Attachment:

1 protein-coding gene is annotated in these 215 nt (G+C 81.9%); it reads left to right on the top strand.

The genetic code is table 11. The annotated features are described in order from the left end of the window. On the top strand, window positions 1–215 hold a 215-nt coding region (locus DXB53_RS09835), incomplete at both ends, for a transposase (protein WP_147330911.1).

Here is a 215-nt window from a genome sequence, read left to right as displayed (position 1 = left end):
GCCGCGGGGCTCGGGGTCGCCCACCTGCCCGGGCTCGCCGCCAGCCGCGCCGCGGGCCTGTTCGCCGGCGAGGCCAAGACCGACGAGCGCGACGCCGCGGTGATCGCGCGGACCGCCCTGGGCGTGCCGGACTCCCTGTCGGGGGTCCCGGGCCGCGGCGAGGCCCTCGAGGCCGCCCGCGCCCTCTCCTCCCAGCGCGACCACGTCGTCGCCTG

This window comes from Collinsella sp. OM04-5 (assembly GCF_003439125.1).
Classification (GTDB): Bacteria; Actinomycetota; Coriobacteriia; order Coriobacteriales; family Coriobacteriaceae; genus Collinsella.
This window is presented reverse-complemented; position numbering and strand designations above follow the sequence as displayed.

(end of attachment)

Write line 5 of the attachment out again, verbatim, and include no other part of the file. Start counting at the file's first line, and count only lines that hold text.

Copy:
This window comes from Collinsella sp. OM04-5 (assembly GCF_003439125.1).